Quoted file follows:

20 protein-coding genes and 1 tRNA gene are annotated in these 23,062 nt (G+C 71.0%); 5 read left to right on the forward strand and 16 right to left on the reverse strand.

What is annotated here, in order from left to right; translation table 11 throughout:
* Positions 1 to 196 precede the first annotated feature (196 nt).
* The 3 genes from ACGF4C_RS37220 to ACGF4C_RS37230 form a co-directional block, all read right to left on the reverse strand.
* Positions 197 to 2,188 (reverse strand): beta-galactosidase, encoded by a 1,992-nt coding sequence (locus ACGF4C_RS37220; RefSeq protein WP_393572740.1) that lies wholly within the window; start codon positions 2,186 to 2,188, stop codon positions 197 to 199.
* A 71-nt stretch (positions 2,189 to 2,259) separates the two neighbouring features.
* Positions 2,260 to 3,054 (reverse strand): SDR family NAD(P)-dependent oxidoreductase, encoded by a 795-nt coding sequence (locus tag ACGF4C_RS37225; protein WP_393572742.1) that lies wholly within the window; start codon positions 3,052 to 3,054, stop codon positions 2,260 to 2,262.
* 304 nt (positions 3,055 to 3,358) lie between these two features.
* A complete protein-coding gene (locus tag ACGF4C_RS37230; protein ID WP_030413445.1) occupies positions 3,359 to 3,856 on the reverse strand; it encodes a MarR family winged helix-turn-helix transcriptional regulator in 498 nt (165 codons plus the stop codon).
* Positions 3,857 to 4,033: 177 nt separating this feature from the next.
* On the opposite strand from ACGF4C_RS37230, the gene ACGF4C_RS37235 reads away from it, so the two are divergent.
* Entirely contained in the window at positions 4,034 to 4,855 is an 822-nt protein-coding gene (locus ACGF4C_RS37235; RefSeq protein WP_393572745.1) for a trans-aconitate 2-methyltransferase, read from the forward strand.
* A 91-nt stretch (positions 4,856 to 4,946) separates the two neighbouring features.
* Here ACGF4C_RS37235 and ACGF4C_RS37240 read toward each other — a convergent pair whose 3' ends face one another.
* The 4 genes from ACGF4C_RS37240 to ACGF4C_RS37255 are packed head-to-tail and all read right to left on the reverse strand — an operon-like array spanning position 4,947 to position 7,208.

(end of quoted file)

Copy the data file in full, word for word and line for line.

20 protein-coding genes and 1 tRNA gene are annotated in these 23,062 nt (G+C 71.0%); 5 read left to right on the forward strand and 16 right to left on the reverse strand.

What is annotated here, in order from left to right; translation table 11 throughout:
* Positions 1 to 196 precede the first annotated feature (196 nt).
* The 3 genes from ACGF4C_RS37220 to ACGF4C_RS37230 form a co-directional block, all read right to left on the reverse strand.
* Positions 197 to 2,188 (reverse strand): beta-galactosidase, encoded by a 1,992-nt coding sequence (locus ACGF4C_RS37220; RefSeq protein WP_393572740.1) that lies wholly within the window; start codon positions 2,186 to 2,188, stop codon positions 197 to 199.
* A 71-nt stretch (positions 2,189 to 2,259) separates the two neighbouring features.
* Positions 2,260 to 3,054 (reverse strand): SDR family NAD(P)-dependent oxidoreductase, encoded by a 795-nt coding sequence (locus tag ACGF4C_RS37225; protein WP_393572742.1) that lies wholly within the window; start codon positions 3,052 to 3,054, stop codon positions 2,260 to 2,262.
* 304 nt (positions 3,055 to 3,358) lie between these two features.
* A complete protein-coding gene (locus tag ACGF4C_RS37230; protein ID WP_030413445.1) occupies positions 3,359 to 3,856 on the reverse strand; it encodes a MarR family winged helix-turn-helix transcriptional regulator in 498 nt (165 codons plus the stop codon).
* Positions 3,857 to 4,033: 177 nt separating this feature from the next.
* On the opposite strand from ACGF4C_RS37230, the gene ACGF4C_RS37235 reads away from it, so the two are divergent.
* Entirely contained in the window at positions 4,034 to 4,855 is an 822-nt protein-coding gene (locus ACGF4C_RS37235; RefSeq protein WP_393572745.1) for a trans-aconitate 2-methyltransferase, read from the forward strand.
* A 91-nt stretch (positions 4,856 to 4,946) separates the two neighbouring features.
* Here ACGF4C_RS37235 and ACGF4C_RS37240 read toward each other — a convergent pair whose 3' ends face one another.
* The 4 genes from ACGF4C_RS37240 to ACGF4C_RS37255 are packed head-to-tail and all read right to left on the reverse strand — an operon-like array spanning position 4,947 to position 7,208.